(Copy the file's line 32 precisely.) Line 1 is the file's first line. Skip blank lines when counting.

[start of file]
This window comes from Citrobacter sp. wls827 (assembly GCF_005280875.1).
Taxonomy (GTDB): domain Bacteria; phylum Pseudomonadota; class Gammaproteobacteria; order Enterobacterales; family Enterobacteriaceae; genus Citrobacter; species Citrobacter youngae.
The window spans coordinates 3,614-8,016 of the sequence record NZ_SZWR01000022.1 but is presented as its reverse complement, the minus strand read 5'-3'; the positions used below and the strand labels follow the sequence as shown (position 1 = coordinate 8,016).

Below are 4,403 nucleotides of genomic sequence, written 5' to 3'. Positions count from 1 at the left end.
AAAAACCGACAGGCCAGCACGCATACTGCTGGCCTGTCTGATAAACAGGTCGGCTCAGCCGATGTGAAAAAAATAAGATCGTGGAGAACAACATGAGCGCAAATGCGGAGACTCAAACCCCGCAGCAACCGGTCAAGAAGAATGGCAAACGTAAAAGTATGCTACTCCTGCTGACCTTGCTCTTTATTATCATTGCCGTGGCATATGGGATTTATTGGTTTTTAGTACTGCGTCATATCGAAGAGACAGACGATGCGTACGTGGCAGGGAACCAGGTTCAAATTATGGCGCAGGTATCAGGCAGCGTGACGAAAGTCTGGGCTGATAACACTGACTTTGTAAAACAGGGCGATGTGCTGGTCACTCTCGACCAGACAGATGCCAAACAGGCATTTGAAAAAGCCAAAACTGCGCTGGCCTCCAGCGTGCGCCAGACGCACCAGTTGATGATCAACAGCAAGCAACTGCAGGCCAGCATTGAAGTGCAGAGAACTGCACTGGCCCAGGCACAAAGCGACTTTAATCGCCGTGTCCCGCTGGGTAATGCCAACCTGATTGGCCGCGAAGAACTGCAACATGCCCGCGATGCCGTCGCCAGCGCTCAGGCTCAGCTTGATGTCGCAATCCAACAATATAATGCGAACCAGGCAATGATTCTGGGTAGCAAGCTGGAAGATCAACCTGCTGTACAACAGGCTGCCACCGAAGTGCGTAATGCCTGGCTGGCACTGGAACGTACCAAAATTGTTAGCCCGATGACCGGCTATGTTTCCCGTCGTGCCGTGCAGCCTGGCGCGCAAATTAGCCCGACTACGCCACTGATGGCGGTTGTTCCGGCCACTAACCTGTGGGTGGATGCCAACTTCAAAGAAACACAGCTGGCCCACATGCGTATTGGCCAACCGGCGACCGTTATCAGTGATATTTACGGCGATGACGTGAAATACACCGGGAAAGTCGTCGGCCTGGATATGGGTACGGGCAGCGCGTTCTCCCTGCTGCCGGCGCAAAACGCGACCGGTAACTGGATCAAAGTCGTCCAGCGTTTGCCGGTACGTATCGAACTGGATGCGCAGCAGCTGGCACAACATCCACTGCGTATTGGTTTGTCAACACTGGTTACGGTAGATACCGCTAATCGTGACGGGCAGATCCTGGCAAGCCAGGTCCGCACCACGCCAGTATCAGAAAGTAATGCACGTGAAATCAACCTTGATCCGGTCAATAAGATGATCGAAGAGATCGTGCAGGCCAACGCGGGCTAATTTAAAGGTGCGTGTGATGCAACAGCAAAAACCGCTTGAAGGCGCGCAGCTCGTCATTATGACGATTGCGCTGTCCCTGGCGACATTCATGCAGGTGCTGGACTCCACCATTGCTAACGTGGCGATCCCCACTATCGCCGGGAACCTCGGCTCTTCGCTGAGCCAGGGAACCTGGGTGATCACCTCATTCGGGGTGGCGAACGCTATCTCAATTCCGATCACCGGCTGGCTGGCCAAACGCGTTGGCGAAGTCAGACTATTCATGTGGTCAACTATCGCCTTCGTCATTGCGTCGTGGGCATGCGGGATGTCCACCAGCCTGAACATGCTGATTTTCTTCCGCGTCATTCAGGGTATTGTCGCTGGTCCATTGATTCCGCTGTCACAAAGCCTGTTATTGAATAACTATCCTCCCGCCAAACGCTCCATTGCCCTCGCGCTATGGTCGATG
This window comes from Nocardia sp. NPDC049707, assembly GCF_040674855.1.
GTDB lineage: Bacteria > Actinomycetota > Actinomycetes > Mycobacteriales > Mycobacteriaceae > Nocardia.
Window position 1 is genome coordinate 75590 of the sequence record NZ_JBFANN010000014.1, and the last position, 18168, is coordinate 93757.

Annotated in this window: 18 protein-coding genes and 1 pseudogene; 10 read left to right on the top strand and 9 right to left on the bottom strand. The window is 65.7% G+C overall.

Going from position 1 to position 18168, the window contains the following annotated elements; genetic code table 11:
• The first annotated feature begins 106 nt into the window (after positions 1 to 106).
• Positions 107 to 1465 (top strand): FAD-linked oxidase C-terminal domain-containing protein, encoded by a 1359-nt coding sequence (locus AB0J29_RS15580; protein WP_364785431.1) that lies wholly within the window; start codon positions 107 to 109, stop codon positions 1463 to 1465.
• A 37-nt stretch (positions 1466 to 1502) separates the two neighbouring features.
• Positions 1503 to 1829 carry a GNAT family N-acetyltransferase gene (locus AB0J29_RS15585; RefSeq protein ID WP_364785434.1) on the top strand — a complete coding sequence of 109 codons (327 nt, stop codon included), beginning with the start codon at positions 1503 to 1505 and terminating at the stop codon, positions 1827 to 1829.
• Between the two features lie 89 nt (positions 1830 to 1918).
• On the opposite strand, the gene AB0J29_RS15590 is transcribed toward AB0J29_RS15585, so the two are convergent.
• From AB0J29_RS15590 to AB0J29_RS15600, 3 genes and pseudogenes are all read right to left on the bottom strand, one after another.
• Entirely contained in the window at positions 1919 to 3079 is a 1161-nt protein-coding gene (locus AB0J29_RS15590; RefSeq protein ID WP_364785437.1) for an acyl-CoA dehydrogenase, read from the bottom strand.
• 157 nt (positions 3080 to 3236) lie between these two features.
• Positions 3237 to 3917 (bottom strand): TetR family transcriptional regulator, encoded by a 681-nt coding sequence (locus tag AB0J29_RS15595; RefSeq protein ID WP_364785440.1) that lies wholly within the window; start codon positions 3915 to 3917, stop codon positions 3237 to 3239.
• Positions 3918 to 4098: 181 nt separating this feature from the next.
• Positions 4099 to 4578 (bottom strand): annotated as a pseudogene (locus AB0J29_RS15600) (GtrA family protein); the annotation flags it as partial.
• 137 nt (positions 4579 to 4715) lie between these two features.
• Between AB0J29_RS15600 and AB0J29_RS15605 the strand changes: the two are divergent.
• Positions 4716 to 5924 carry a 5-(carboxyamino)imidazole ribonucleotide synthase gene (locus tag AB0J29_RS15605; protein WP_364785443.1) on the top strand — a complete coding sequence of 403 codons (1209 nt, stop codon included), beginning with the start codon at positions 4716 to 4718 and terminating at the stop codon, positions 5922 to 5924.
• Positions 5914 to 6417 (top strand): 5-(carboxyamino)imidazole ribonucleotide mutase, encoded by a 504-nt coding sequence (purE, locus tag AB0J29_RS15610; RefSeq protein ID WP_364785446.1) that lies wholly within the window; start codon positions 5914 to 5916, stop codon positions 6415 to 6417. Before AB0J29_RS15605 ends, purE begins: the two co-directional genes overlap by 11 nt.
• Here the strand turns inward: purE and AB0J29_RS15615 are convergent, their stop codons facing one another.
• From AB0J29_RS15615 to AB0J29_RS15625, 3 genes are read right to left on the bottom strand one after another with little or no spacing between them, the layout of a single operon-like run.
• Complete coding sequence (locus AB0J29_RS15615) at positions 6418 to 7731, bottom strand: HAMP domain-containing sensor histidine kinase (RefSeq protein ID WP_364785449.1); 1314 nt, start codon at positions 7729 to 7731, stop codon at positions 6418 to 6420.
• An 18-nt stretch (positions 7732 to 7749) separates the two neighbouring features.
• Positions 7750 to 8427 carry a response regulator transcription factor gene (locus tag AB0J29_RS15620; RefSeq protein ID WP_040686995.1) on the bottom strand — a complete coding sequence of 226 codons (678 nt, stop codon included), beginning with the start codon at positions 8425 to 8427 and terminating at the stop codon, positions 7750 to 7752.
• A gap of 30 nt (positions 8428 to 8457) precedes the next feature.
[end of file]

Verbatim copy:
• A gap of 30 nt (positions 8428 to 8457) precedes the next feature.